Here are seven things to avoid when you’re negotiating salary:
1.The “more” word.
Avoid saying “more”. For instance, don’t say “I need more money”. Do your market research and let the hiring manger know that you know what the industry norms are for the salary scale of a person of your position, education, training and experience, in a particular location. Don’t say “I want more salary”. Be concise and specific about what you’re expecting and what figure you’re comfortable with. Don’t be ambiguous and give the hiring manager unnecessary leeway in the negotiation process.
2. Sharing personal issues.
Avoid saying things like “this doesn’t cover my expenses”, “I can’t live on this salary”, etc. Don’t get emotional and bring personal rants into negotiations. Don’t over-share about budget, student debts, loans, rent, car payments and other living expenses. It is best to keep professional boundaries. Negotiation is about the worker’s merit and the job fit. So, rather emphasise the value you’d bring to the company.
3. Sharing your current or last-drawn salary.
This one is tricky, as most hiring manager ask about your current / last-drawn salary in the initial stages of recruiting. To deal with this, it’s best to ask the hiring managers what is their budget for the role or the salary range they offer for the position. It is a good strategy to let the employer offer the first number and avoid naming your price. Ask them questions about the job and duties to make a proper estimate of your expected or desired salary before giving them any quote. Disclosing your salary figure can also be self-sabotaging, in case the company was planning to give a higher offer.
4. Negative words.
Avoid using negative words such as “no” or “this doesn’t work for me”, etc. Instead, tell them what would. Salary negotiation is a collaborative process. Using positive language helps to be seen as persuasive and pleasant rather than aggressive and close-minded. Be flexible and leave room for discussion. Saying “no” quickly closes the conversation and doors.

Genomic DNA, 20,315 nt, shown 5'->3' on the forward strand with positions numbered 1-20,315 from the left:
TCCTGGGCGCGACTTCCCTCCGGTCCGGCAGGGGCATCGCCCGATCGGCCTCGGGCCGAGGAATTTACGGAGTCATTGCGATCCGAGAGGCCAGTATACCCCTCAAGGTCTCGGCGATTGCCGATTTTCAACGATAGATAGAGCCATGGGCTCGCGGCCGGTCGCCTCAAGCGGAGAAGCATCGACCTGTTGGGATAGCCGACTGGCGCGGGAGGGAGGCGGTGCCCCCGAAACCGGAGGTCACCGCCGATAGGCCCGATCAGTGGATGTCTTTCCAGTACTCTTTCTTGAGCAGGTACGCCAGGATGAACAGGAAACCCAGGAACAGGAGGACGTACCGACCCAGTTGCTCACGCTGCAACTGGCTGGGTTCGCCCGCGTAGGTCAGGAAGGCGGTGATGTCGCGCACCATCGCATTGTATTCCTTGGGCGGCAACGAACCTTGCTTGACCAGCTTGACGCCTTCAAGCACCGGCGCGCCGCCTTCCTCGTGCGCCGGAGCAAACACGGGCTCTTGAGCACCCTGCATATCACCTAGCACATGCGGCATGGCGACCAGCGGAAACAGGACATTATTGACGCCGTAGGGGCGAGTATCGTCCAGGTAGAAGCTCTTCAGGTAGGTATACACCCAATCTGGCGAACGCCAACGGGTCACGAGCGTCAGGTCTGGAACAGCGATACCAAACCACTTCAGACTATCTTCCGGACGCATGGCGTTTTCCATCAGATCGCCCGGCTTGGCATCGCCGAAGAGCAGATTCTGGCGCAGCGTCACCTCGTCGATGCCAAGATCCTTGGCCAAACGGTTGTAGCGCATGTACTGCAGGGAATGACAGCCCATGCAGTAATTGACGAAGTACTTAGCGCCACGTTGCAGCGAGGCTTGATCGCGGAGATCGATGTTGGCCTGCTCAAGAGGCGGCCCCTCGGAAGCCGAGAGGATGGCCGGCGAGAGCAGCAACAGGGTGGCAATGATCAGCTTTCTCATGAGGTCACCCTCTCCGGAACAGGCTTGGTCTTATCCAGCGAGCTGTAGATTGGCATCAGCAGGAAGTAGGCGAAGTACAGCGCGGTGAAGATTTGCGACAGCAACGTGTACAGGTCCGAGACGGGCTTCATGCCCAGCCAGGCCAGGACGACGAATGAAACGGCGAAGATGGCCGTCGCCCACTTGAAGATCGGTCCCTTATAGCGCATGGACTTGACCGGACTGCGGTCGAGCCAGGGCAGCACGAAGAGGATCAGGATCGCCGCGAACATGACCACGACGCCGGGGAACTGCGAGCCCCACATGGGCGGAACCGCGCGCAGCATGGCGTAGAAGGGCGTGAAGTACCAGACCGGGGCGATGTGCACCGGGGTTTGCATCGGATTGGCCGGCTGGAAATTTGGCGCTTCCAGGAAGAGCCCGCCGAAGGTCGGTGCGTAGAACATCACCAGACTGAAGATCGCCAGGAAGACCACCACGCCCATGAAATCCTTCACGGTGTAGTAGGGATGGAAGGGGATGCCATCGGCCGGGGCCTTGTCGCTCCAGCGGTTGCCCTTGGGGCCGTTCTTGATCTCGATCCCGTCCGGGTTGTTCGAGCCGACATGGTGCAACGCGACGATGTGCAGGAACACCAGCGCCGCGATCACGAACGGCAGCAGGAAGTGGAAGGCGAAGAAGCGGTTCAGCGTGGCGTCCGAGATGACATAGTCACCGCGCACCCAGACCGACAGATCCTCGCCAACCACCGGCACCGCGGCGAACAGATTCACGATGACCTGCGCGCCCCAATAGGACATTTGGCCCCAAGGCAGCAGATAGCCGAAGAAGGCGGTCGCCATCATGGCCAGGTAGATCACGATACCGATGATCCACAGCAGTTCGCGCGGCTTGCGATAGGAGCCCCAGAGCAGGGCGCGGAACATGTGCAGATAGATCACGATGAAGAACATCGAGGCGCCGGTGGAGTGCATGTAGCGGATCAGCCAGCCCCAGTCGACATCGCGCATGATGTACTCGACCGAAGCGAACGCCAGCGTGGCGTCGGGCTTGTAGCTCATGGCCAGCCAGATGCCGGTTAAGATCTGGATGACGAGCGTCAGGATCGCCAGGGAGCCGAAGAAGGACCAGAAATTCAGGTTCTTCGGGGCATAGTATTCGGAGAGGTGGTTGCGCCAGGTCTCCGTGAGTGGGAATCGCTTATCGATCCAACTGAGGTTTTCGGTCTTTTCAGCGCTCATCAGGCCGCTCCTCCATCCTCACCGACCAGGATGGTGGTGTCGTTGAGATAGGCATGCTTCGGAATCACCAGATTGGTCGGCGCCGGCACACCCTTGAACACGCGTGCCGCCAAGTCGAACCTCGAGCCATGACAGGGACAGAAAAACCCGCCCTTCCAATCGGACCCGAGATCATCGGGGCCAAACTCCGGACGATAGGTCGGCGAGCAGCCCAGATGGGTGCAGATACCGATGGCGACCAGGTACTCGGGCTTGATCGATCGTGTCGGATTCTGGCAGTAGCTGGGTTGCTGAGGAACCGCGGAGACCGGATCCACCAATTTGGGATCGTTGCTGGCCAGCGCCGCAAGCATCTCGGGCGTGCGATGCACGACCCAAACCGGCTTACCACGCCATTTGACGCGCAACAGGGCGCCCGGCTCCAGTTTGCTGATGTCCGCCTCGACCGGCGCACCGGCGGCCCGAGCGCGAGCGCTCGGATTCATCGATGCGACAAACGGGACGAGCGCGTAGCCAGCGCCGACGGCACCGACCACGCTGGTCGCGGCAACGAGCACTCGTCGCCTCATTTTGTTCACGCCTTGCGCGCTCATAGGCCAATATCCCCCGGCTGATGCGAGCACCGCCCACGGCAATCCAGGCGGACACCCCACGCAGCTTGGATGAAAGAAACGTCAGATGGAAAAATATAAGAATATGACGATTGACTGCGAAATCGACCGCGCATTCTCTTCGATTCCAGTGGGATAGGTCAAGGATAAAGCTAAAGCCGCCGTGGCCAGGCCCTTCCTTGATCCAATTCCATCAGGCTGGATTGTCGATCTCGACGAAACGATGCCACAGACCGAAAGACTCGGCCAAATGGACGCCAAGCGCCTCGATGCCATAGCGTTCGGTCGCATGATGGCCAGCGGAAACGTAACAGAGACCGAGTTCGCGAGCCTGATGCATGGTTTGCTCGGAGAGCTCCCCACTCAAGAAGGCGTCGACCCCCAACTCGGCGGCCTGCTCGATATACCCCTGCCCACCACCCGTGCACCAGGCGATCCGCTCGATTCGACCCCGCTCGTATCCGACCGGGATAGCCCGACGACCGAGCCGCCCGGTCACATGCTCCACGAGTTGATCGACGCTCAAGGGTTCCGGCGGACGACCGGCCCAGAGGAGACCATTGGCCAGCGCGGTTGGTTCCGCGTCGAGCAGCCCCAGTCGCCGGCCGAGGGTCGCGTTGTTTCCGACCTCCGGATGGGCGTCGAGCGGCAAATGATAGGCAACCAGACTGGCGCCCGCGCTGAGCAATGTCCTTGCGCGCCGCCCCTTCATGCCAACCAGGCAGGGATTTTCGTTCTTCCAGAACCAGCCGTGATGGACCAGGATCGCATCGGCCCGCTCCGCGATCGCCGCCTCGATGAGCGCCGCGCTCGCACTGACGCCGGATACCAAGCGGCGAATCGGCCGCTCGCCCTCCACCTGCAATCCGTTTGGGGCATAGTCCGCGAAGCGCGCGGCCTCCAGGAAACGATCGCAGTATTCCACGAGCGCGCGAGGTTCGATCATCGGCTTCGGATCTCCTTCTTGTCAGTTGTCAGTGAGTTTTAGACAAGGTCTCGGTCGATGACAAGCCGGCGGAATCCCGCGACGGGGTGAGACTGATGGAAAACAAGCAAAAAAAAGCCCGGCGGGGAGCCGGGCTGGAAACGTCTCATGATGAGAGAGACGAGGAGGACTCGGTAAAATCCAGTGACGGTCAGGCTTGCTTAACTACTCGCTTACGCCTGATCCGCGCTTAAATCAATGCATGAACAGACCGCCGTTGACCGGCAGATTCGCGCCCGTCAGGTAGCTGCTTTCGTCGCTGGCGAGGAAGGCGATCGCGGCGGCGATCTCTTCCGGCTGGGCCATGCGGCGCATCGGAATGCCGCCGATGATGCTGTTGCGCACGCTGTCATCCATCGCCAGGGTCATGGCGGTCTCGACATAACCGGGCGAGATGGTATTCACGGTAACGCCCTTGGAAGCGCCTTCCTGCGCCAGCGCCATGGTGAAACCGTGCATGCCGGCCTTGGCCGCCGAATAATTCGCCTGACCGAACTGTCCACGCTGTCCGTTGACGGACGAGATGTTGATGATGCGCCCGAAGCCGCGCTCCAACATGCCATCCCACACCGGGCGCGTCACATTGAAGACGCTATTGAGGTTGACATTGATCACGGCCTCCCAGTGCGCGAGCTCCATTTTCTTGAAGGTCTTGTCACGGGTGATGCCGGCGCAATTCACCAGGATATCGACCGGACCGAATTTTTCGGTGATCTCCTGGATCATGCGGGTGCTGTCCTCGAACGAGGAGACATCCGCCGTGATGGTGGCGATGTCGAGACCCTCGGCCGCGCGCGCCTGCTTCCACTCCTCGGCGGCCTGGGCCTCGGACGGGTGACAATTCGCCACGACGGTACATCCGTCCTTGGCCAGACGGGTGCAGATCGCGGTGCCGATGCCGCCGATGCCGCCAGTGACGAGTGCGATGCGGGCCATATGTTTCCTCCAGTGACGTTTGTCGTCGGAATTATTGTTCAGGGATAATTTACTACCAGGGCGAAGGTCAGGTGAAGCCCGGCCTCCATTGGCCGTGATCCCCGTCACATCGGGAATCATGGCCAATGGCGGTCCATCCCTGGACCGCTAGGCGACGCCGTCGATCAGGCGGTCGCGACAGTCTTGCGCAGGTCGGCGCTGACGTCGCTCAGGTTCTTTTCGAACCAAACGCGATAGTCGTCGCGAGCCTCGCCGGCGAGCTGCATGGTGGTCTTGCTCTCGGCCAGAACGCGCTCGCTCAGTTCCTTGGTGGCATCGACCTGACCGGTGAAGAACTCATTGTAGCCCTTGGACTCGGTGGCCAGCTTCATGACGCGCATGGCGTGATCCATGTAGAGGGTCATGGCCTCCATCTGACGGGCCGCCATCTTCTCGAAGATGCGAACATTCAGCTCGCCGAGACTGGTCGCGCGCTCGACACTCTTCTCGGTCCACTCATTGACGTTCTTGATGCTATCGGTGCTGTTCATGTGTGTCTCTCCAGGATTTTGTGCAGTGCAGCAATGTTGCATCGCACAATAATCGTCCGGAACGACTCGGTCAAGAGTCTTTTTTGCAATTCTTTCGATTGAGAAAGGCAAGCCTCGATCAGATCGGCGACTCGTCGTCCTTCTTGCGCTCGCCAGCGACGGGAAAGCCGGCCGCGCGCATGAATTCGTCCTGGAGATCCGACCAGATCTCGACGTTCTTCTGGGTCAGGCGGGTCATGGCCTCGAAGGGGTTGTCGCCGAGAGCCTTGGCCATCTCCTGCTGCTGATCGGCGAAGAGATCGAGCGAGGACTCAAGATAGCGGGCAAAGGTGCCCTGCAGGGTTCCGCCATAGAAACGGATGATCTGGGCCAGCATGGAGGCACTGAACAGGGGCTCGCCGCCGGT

Don’t say “I hate to ask”, “I’m sorry to ask”, etc. Don’t apologize for negotiating. You have nothing to be sorry about. After all, it is your right as an employee to get paid what your work is worth.
6. Uncertain words and phrases.
Don’t use uncertain words and phrases such as “I don’t know”, “maybe”, “I’m not sure”, etc. If you sound unsure or clueless, the hiring manager can leverage that information to their advantage. Don’t leave things to their imagination or convenience.
7. Leaving things for later.
Avoid accepting a job offer if any of the employment / salary terms are to be decided later or in the next appraisal process. Try to get all the best possible results during the negotiating stage itself when you have better bargaining power and latitude than after you have joined the job. Think not only in terms of salary, but also signing and target bonus, flexible work schedule, paid vacation time, health insurance, and any other additional benefits.
When negotiating salary, it is vital to view the interviewer as a partner and not an adversary in the discussion, to reach a mutually agreeable figure. They need your services as much as you need the job and money. This will help you to mentally relax and be more confident. So, remember to be direct, firm and polite in your next salary negotiation meeting.